Briefing: Manifestations of Intolerance Against Muslims: Public Spaces, Political Narratives & Media in the UK – 10th Anniversary of OSCE’s Cordoba Conference & Declaration, Vienna Austria

reportIn preparation of my presentation at tomorrow’s conference in Vienna, Austria marking the 10th Anniversary of the OSCE’s Cordoba Conference and Declaration, I drew together a short briefing paper which expands on the main themes and ideas that I will be putting forward. Reflective and drawing on many of the issues that I have explored previously in my research, the paper can be downloaded by clicking here.


ARTICLE: Political Approaches to Tackling Islamophobia: An ‘Insider/Outsider’ Analysis of the British Coalition Government’s Approach between 2010–15 – Social Sciences

socsci-logoYou can download my new article “Political Approaches to Tackling Islamophobia: An ‘Insider/Outsider’ Analysis of the British Coalition Government’s Approach between 2010–15” by clicking here.

As you will be aware, I try to ensure that as many of my outputs are freely available whenever possible. The good news is that Social Sciences – the journal this is published in – is entirely free to everyone !

Below is the abstract:

Soon after the Conservative-led Coalition government came to power in 2010, Baroness Sayeeda Warsi announced that Islamophobia had passed the ‘dinner-table test’ in contemporary Britain. Resultantly, the need to address Islamophobia was identified as a priority for the Coalition. This article critically analyses how the Coalition sought to achieve this and the extent to which it was successful. Focusing on the period 2010–15, this article initially frames what is meant by Islamophobia, before briefly setting out how it had been responded to by previous British governments. Regarding the Coalition, a threefold approach is adopted that considers the All-Party Parliamentary Group on Islamophobia, the Cross-Government Working Group on Anti-Muslim Hate, and the political discourses used by the Coalition about Muslims and Islam more generally. Concluding that the Coalition failed to meet the high expectations set by Warsi’s speech, this article considers why this might have been so.

Download here.

Thatcher: state funeral or all night party…?

The recent story about whether or not Thatcher should have a state funeral made me recall an old friend of mine – ‘Dave’ – who I saw just a few weeks ago. On the subject of Thatcher – and because of his intense loathing of her and her legacy – he has always claimed that when she finally dies, he will ‘party like it’s 1999’ or at least something like that.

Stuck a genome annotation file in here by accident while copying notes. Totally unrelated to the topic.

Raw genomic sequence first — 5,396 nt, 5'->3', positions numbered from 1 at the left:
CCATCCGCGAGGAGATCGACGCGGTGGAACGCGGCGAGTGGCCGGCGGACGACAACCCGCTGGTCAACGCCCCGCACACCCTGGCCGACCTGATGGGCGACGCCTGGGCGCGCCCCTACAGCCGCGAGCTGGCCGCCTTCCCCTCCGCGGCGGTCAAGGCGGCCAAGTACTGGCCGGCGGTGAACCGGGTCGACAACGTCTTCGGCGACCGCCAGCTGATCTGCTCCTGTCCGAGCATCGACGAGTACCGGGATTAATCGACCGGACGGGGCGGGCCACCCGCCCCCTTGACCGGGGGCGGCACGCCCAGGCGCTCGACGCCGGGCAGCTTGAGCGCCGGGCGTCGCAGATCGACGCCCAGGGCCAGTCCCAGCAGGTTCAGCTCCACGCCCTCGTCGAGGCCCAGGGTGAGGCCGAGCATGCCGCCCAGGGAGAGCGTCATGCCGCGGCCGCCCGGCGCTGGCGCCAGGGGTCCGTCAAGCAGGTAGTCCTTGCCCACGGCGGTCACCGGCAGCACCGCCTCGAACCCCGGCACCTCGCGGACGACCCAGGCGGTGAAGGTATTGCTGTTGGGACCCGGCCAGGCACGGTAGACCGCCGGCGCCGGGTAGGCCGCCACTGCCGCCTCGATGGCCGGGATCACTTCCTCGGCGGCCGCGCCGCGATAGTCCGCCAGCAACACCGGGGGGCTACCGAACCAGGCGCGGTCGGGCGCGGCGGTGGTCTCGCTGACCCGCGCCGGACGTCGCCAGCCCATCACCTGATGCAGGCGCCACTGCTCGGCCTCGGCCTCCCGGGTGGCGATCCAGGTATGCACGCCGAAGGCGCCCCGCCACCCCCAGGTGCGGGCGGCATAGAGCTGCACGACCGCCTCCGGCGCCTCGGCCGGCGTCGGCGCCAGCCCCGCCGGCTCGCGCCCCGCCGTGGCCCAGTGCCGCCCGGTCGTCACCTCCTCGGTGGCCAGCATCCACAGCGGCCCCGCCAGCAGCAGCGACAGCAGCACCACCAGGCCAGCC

Personally, I’m with him (‘Dave’ is his real name…) and can’t believe that we are even contemplating giving Thatcher a state funeral – not even the Queen Mother or Princess Diana had one of these (although I hasten to add that I’m no monarchist and definitely not advocating that any or indeed every two-bit royal is given some pomp and ceremony send of…!!!).

So to prove the point that she should not have a state funeral, I set out my case below (in no particular order)…

  • She was Britain’s first – and only – Prime Minister yet was described by Jennifer Baumgardner and Amy Richards from ManifestA as:

“Politically, Margaret Thatcher was Reagan with ovaries. Women didn’t gain much under her prime ministership in terms of equality”

  • Her policies discarded too many Britons like unwanted waste and destroyed the notion of the ‘working classes’.
  • Economic policy was wound down and her policies destroyed Britain’s manufacturing industry.
  • Unemployment tripled.
  • She eradicated the subtle threads of neighbourliness and common interest that ties a society together, famously announcing the end of society.
  • ‘Greed was good’ and seemed to replace compassion as a core value.
  • She widened – and further agitated – the gap between Britain and its European neighbours.
  • She abolished the Greater London Council (GLC).
  • She took away free milk in schools.
  • She was hell-bent on personally destroying the trade unions and the power that workers had through these.
  • She undertook a far too wide reaching programme of privatisations that the utilities and others such as the Post Office are still finding it impossible to recover from today.
  • Through her programme of privatisations, she established a culture of ‘popular capitalism’.
  • She removed state socialism from the British political mainstream.
  • She championed the supremacy of financial values over human ones.
  • During her prime ministership, 28% of British children were living below the poverty line.
  • She introduced the poll tax.
  • Civil unrest occurred in places such as Brixton, Toxteth and Handsworth…
  • She decreased the size of the welfare state and shifted more and more emphasis onto the ‘market’.

And two final arguments that surely clinch the case for her not having a state funeral…

  • She created the monster that is/ was Tony Blair and New Labour.
  • And, in the height of the ‘Girl Power’ movement, Geri Halliwell described Thatcher as the “Original Spice Girl” – what more evidence do you need…???

And so, in the words of Prince…”they say two thousand [add the numbers of the year when she actually dies] party over oops out of time, And so tonight I’m gonna party like its Thatcher’s funeral time”.